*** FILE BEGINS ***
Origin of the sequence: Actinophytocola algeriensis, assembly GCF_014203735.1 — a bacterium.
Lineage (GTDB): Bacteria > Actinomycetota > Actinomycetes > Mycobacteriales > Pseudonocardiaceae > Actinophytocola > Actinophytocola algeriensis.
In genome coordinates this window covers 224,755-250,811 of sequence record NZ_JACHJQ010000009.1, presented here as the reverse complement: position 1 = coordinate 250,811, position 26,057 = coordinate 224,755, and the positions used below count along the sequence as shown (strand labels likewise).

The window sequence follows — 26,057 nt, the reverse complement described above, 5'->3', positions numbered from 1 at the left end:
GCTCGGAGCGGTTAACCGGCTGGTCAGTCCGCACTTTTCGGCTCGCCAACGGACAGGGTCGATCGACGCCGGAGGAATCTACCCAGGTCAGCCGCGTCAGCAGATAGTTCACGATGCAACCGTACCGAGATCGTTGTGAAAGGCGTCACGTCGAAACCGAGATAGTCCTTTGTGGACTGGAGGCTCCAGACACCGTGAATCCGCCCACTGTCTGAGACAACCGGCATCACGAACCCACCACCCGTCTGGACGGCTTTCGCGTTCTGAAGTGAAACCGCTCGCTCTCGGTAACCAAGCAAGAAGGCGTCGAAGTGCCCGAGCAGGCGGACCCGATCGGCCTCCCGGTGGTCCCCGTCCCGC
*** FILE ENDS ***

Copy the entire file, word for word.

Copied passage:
Origin of the sequence: Actinophytocola algeriensis, assembly GCF_014203735.1 — a bacterium.
Lineage (GTDB): Bacteria > Actinomycetota > Actinomycetes > Mycobacteriales > Pseudonocardiaceae > Actinophytocola > Actinophytocola algeriensis.
In genome coordinates this window covers 224,755-250,811 of sequence record NZ_JACHJQ010000009.1, presented here as the reverse complement: position 1 = coordinate 250,811, position 26,057 = coordinate 224,755, and the positions used below count along the sequence as shown (strand labels likewise).

The window sequence follows — 26,057 nt, the reverse complement described above, 5'->3', positions numbered from 1 at the left end:
GCTCGGAGCGGTTAACCGGCTGGTCAGTCCGCACTTTTCGGCTCGCCAACGGACAGGGTCGATCGACGCCGGAGGAATCTACCCAGGTCAGCCGCGTCAGCAGATAGTTCACGATGCAACCGTACCGAGATCGTTGTGAAAGGCGTCACGTCGAAACCGAGATAGTCCTTTGTGGACTGGAGGCTCCAGACACCGTGAATCCGCCCACTGTCTGAGACAACCGGCATCACGAACCCACCACCCGTCTGGACGGCTTTCGCGTTCTGAAGTGAAACCGCTCGCTCTCGGTAACCAAGCAAGAAGGCGTCGAAGTGCCCGAGCAGGCGGACCCGATCGGCCTCCCGGTGGTCCCCGTCCCGC